I don’t think I will ever learn

 to say goodbye. no matter how many times I do it, I’m never very good at it. The amount of gravity and emotions involved is never quite right. It’s always either too nonchalant or too teary. How do I strike that perfect balance? How many times must I say goodbye to master this skill perfectly?

If I could choose, I’d choose to never say those words ever again. But that’s not gonna happen.

I have been very lucky to have been here, despite of everything. More than the buildings, the attractions, the so called ‘cultural experience’, the most memorable thing that I shall bring home with me is your friendship. 

Leaving, again.

So once again, I gotta pack up and hop on another plane for a couple of hours. Leaving home once again (though that concept has become increasingly blurred lately) and back to exploring the new. People always seem disappointed when they don’t hear as much enthusiasm in my voice when I talk about leaving as I should have, but I can’t help always feeling a tinge of sadness and apprehension. More often than not, I actually get a lot more excited once I’m there and settled in. I just suck at saying goodbyes, even though I’ve done it so many times.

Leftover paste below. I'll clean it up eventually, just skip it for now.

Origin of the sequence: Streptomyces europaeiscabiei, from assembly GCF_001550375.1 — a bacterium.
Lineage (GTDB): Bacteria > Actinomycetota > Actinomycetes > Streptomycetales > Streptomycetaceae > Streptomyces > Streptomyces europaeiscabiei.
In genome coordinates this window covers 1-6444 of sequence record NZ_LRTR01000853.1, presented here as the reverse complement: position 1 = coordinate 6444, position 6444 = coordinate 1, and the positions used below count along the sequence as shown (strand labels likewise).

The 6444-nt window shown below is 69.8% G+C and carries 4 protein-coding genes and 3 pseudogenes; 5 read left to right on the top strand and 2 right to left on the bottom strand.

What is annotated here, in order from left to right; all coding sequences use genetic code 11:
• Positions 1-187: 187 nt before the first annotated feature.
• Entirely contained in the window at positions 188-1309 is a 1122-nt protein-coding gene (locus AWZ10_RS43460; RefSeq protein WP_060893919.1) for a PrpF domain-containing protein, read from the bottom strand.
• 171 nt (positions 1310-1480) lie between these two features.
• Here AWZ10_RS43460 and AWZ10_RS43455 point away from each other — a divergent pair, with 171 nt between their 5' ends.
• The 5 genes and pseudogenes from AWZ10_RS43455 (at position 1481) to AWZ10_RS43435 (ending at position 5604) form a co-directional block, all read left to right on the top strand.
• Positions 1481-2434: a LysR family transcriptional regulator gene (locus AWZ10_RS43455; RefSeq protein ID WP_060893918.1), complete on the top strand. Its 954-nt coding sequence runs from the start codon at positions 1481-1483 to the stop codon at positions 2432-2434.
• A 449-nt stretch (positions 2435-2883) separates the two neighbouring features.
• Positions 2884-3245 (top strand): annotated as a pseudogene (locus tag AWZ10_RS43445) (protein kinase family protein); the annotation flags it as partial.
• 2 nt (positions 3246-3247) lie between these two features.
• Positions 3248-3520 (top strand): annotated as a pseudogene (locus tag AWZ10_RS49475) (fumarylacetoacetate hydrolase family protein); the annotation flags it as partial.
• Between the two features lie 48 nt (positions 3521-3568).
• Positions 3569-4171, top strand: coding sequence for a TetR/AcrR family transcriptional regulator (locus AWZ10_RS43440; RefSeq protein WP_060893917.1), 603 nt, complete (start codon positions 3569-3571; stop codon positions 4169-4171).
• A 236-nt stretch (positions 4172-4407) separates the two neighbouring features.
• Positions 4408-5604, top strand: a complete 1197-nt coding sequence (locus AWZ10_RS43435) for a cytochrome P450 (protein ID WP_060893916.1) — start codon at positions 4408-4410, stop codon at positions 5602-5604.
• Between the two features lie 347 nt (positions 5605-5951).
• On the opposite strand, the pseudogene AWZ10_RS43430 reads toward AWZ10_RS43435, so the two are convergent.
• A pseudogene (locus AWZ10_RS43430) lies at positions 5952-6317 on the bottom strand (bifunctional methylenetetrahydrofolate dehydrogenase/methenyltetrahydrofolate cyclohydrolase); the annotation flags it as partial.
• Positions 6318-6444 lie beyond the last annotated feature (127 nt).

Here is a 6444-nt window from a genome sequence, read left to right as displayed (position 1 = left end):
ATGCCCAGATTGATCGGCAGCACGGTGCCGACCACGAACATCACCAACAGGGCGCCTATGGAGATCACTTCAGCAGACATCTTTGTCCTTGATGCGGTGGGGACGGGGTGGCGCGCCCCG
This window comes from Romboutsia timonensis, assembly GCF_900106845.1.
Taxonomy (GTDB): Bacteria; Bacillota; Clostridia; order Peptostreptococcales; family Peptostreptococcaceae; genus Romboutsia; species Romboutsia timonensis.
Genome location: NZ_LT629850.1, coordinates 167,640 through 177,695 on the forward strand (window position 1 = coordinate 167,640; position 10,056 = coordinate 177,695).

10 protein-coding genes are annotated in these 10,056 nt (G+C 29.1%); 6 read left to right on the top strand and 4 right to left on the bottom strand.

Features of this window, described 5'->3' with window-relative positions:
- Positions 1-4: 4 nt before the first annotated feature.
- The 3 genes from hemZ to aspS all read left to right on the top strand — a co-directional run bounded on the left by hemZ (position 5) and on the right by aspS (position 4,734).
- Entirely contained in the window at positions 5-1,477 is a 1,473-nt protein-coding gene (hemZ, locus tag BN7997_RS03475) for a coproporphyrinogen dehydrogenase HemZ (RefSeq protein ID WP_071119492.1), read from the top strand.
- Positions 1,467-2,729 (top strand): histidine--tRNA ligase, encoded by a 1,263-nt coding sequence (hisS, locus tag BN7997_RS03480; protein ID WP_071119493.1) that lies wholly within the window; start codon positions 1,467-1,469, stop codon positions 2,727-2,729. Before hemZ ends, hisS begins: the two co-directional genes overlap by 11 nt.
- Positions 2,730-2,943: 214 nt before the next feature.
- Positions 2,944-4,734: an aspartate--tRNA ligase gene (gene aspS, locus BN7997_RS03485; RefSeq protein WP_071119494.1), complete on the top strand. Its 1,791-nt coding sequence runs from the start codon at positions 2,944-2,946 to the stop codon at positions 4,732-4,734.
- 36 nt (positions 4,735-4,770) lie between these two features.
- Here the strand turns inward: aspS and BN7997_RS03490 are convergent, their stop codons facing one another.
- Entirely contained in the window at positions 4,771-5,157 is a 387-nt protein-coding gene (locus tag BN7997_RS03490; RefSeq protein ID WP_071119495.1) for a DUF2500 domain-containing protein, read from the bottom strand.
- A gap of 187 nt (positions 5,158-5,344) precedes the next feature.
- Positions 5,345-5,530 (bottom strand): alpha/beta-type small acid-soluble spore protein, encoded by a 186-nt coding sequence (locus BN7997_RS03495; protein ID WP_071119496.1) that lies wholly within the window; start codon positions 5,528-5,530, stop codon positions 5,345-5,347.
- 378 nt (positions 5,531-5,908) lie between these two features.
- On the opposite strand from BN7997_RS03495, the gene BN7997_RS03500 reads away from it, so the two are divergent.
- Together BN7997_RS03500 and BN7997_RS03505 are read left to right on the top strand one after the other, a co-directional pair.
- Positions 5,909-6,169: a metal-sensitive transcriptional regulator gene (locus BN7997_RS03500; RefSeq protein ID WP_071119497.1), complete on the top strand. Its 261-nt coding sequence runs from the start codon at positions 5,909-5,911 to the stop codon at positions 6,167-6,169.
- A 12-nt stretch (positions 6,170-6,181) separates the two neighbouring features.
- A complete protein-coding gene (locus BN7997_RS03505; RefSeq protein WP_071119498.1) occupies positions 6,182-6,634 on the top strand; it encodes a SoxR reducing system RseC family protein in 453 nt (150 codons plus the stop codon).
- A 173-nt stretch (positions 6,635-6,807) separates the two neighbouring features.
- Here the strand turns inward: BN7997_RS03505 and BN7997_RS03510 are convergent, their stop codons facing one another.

By this Sunday morning (greenwich time), I’ll be back at the Heathrow airport and hopefully finding my way to my dorm without getting too lost. Tomorrow will be spent packing, going to the bank, buying a new suitcase, and studying the london tube map and such. Or maybe I’ll just put all that stuff in my carry-on bag and look over them on the plane. That’s prob. a good idea, since I won’t have much else to do for…8 hours. Good god, I hope there will be some good movies. At least I’m not flying to China. There are still a few matters of logistics waiting to be sorted out, but LSE people are being annoying and unresponsive. I guess at the worst, I’ll be bothering them in person next week. 

On a side note, the dollar needs to stop tanking, because when you need to tens of thousands of pounds in tuition and room&board, it gets personal.